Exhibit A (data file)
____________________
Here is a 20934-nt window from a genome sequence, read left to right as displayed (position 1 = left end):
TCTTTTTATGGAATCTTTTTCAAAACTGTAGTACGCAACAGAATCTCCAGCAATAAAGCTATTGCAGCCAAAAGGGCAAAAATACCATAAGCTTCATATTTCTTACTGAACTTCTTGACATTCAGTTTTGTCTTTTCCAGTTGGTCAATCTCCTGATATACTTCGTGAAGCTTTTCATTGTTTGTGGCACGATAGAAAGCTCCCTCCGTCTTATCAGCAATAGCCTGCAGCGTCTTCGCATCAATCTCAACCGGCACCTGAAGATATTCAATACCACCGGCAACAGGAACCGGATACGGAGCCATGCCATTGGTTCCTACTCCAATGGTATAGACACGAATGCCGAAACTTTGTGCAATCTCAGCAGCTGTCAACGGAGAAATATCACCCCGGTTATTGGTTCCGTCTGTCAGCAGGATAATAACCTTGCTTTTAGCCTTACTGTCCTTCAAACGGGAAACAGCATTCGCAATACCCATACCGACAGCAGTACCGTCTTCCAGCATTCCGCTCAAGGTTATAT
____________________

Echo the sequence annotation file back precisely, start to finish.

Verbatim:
Here is a 20934-nt window from a genome sequence, read left to right as displayed (position 1 = left end):
TCTTTTTATGGAATCTTTTTCAAAACTGTAGTACGCAACAGAATCTCCAGCAATAAAGCTATTGCAGCCAAAAGGGCAAAAATACCATAAGCTTCATATTTCTTACTGAACTTCTTGACATTCAGTTTTGTCTTTTCCAGTTGGTCAATCTCCTGATATACTTCGTGAAGCTTTTCATTGTTTGTGGCACGATAGAAAGCTCCCTCCGTCTTATCAGCAATAGCCTGCAGCGTCTTCGCATCAATCTCAACCGGCACCTGAAGATATTCAATACCACCGGCAACAGGAACCGGATACGGAGCCATGCCATTGGTTCCTACTCCAATGGTATAGACACGAATGCCGAAACTTTGTGCAATCTCAGCAGCTGTCAACGGAGAAATATCACCCCGGTTATTGGTTCCGTCTGTCAGCAGGATAATAACCTTGCTTTTAGCCTTACTGTCCTTCAAACGGGAAACAGCATTCGCAATACCCATACCGACAGCAGTACCGTCTTCCAGCATTCCGCTCAAGGTTATAT